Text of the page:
On this day in 1945, a hero receives the Medal of Honor from President Harry S Truman. Robert “Bob” Bush was the youngest Navy man to receive a Medal of Honor during World War II.
Bush had been only 15 years old when the Japanese attacked Pearl Harbor. It was too young to enlist, but he joined the Navy as soon as he could afterwards, dropping out of high school at the age of 17 to do so.
He trained to be a medic. “Mom, I’m going into the service to help people, not to kill them,” he said as he left, according to Tom Brokaw’s The Greatest Generation. It was an important statement: His mom was a nurse.
The young corpsman’s heroism came on May 2, 1945, as he served with a Marine division at the Battle of Okinawa. The day dawned, a “typical morning of fighting,” Bush later said. The Marines were trying to take a particular hill by the end of the day.
“Our platoon leader, Lieutenant James Roach,” Bush later described, “elected to take a squad of men to the base of the hill. . . . he went down with his 19 men, down through the ravine, and all hell broke loose. Where the hell they came from, nobody knows. But in the meantime, Jim Roach got hit.”
Bush never hesitated. He knew what he had to do, running quickly through the intense enemy fire until he reached his lieutenant. He could see the officer’s eyes dilating, and Roach appeared to be slipping away. Bush promptly grabbed a can of albumin (blood plasma) and began an IV.
Just then, he noticed the enemy close—too close—about 30 feet away.
He picked up Roach’s carbine and began firing. Can you imagine the scene? Bush was holding the life-saving plasma for Roach in one hand, while he wielded a carbine with the other.
“It was just like a shooting gallery,” he said. “How many I shot with that thing, I don’t know, but I used up 15 rounds. But I was thinking one thing, that if they’re going to take me, by God they’re gonna pay the bill.”
The effort was enough to save Roach. Somewhat revived by the plasma, the lieutenant struggled to his feet and began working his way toward help.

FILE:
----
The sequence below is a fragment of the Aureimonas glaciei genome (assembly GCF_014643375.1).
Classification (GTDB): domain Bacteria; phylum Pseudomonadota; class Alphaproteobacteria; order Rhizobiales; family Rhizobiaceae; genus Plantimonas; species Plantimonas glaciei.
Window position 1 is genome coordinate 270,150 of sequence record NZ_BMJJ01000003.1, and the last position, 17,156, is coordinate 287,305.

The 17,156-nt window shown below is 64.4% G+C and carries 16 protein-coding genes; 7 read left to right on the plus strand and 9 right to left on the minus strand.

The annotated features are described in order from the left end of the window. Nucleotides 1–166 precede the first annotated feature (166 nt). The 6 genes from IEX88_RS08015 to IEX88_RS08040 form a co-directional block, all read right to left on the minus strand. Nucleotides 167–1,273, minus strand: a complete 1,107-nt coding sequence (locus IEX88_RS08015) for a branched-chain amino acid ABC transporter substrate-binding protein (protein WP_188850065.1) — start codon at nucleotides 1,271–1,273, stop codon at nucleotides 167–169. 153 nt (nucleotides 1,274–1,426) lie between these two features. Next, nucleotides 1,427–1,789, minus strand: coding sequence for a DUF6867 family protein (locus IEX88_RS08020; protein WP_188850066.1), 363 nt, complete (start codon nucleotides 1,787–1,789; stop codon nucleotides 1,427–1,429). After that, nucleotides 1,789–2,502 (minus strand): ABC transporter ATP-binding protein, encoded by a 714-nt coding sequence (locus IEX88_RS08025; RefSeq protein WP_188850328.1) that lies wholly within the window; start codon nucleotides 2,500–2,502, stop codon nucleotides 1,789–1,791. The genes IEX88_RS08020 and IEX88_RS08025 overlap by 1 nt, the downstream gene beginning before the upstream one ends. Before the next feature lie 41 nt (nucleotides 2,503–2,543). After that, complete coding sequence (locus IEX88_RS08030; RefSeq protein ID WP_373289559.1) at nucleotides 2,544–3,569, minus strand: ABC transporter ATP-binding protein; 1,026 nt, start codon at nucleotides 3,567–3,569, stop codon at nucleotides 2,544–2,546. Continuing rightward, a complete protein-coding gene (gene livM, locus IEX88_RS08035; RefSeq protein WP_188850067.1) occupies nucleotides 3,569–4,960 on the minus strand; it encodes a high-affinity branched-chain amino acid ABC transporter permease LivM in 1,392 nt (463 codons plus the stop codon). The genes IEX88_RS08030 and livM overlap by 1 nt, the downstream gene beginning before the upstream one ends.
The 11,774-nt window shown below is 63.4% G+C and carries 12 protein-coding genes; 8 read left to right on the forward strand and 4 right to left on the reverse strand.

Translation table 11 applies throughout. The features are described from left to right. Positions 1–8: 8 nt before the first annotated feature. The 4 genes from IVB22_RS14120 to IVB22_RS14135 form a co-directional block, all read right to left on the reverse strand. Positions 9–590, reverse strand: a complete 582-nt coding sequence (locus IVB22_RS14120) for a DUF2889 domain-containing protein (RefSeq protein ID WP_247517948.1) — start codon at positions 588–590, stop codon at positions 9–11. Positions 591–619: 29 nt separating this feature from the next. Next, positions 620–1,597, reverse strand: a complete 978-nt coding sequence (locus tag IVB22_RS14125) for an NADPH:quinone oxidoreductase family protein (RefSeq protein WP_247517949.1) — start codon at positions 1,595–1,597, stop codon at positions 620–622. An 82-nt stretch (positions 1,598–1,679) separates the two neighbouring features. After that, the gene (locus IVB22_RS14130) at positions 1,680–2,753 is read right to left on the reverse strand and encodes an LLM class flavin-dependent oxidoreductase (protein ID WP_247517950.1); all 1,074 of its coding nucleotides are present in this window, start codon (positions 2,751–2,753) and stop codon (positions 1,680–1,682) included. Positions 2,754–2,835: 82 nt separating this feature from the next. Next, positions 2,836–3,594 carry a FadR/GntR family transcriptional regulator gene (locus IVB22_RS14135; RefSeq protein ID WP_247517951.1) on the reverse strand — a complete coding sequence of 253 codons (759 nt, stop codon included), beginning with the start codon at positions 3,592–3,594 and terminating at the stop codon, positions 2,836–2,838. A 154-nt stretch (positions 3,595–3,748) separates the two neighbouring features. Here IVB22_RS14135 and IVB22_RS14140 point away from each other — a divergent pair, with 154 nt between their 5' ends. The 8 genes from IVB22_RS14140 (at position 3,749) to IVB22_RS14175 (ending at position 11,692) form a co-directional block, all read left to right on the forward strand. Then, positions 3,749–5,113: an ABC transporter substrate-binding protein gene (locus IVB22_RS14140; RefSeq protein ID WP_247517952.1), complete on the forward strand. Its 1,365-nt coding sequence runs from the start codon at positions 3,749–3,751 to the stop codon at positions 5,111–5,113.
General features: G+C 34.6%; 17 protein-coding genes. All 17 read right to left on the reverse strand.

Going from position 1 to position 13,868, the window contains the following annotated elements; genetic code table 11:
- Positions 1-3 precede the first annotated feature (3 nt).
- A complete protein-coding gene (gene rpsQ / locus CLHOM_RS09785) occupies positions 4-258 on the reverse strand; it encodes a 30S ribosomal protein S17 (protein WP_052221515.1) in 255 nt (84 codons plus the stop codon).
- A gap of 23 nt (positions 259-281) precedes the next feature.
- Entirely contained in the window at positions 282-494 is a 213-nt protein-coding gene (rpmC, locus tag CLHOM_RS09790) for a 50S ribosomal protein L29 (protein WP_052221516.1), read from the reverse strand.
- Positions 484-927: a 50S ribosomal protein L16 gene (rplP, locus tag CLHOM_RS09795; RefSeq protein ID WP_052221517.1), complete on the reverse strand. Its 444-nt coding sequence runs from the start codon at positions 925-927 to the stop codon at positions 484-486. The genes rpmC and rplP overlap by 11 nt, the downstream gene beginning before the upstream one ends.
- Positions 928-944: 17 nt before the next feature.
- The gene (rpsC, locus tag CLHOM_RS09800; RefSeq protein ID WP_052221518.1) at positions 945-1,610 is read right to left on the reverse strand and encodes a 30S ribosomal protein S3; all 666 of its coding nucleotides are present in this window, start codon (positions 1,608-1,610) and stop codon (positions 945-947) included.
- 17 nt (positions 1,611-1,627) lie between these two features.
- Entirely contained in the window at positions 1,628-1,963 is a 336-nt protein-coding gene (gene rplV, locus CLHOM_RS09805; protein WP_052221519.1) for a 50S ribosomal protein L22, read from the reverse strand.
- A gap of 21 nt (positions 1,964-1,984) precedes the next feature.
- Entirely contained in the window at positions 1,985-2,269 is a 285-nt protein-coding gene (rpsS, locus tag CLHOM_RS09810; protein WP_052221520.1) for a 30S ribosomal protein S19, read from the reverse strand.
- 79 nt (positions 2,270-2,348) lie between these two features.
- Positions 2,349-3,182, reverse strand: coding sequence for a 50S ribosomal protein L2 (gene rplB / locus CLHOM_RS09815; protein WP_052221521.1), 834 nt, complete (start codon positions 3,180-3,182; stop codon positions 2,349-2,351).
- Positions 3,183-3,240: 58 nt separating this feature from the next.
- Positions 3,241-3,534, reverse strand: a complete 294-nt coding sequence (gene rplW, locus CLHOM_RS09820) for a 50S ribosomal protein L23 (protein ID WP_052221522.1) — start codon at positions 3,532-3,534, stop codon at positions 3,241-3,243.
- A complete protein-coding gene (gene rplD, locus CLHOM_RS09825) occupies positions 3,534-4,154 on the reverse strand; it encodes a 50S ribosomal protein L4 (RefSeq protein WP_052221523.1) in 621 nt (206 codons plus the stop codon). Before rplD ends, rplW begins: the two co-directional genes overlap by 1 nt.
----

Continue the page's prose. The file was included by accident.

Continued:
The Japanese were still coming for Bush.
“They got me,” he told a reporter years later. “The first grenade took my eye out, and I put my arm up to hold it off and got some fragments in the other eye. Got a lot in my eye and shoulders. They hit me with three hand grenades in a matter of seconds.”
Amazingly, though, Bush survived, “with the help of God and a few Marines,” as he would say.
Bush went home after the war and married his high school sweetheart. He received the Medal of Honor from Truman while he was still on his honeymoon.
He had just turned 19 years old.
“This medal wasn’t given to me because I’m the greatest guy who came down the pike,” he concluded. “We had thousands who lost their lives who were certainly identifiable as being able to receive the Medal of Honor. But perhaps it wasn’t properly documented. So, I look at it as though I’m a custodian for those who died.”
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Adam Bernstein, Robert E. Bush, 79, Dies (Wash. Post; Nov. 10, 2005)
Hospital Apprentice First Class Robert Eugene Bush, USNR (Deceased) (Marine Corps University website)
Hospital Apprentice First Class Robert Bush (Military Health System and Defense Health Agency)
Hospital Apprentice First Class, USNR, (1926-2005) (Naval History and Heritage Command website)
Medal of Honor citation (Robert E. Bush; WWII)
Medal of Honor oral history (Robert E. Bush; WWII)
Tom Brokaw, The Greatest Generation (2004)